• What is a successful outcome?
  • When does it need to be completed?
  • What is an acceptable level of quality and completeness?
  • What level of authority are you giving the person? For reference, see Michael Hyatt’s “Five Levels of Delegation.”

The preparation will improve the quality of the delegation discussion. An effective discussion should have the following attributes:

  • Describe what results are expected.
  • Spend more time describing the goal than the process.
  • Explain the plan for check-ins and follow-up.
  • Verify the necessary support is available.
  • Create space for negotiation.

The discussion should allow for open dialog about the schedule, quality, or other aspects that can be adjusted to create a successful outcome. After the person has had time to process, a follow-up meeting can ensure they are still confident about the plan.

Mind the Dip
Delegating is like investing. It takes patience and perseverance. Not every investment pays off, but with a portfolio of reasonably intelligent investments over time, there will be a good return.

Although people are energized when brainstorming about who and what they can delegate, it is hard to follow through. Delegation relies on people and relationships, which often have variable results. Employees leave, things change, or the delegated work is no longer needed. Master delegators take a portfolio approach and recognize that not every effort to delegate will be successful.

Like investing, any individual investment can go down before it starts to rise. In economics, this is referred to as the J-curve. The same thing happens when delegating. Productivity and results take a dip before they start going up.

Making it through the delegation dip requires a commitment to the process and patience for results. Those who can make it through become better at delegating and realize its benefits.

Expect to Stumble
There are pitfalls, no matter how much preparation, attention, and commitment are given to the process. These can hinder effective delegation, but bringing awareness will help mitigate their impacts.

  • Under-supporting the effort: Sometimes, employees don’t know what they don’t know, leading to insufficient support from the delegator or organization. Mitigate this by discussing the work and the plan and then checking back after they’ve had time to process it.
  • Micro-managing the work: Delegating work will grow the capacity and competency of a team. However, micro-managing the work will have the opposite effect and must be guarded against. Delegators should define the desired outcome, provide the support requested, and wait until the end to evaluate the results.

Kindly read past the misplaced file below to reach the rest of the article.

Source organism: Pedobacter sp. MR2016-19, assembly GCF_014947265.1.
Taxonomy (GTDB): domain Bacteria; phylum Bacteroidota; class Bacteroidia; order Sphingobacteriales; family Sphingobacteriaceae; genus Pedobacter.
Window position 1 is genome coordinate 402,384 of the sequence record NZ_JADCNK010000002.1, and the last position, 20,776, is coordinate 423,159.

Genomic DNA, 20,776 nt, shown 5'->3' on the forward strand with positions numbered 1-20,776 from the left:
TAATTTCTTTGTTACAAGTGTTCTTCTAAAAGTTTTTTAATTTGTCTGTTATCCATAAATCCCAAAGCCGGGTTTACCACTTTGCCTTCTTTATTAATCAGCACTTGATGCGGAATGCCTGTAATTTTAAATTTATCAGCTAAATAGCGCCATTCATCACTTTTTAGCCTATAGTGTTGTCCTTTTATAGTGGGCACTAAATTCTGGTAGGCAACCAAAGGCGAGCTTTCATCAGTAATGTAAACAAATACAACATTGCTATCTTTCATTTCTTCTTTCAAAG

• Overthinking what to delegate: This can happen when organizing what to delegate and not moving forward on how to delegate. To overcome this, start small and practice pairing people to work. This builds the skills and trust of the team. More significant strategic initiatives will become apparent as the team gains momentum.
  • Delegating too much too quickly: When someone fails, it hurts their confidence, erodes trust, and causes delegation to stagnate. Master delegators start slowly and run experiments or conduct mini-projects to help people grow. This allows them to expand when it goes well and reevaluate when it doesn’t.
  • Not considering others: Others will notice work and responsibilities being delegated and may interpret it as a potential promotion or other imminent change. Recognize that some delegation initiatives will require greater levels of communication with the larger team.
Successful Delegation Develops Others
Managers are motivated to find ways to achieve their goals. As they become master delegators, they will have more time and energy to invest in themselves and their teams.

The delegation process requires developing relationships, working together, and trusting others. As managers delegate, employees will observe and learn, allowing them to grow and develop.

Creating an organizational culture of delegating well can lead to improved engagement, higher trust, and increased collaboration. The organization becomes more resilient, productive, and able to grow.

Delegation may not be a magic wand, but it can turn dreams into reality.

Brian Walch
Brian Walch is an executive coach, consultant, and speaker on leadership development. He uses his extensive experience in people and systems to provide tools and services to empower managers to lead themselves, their teams, and their organizations. Learn more at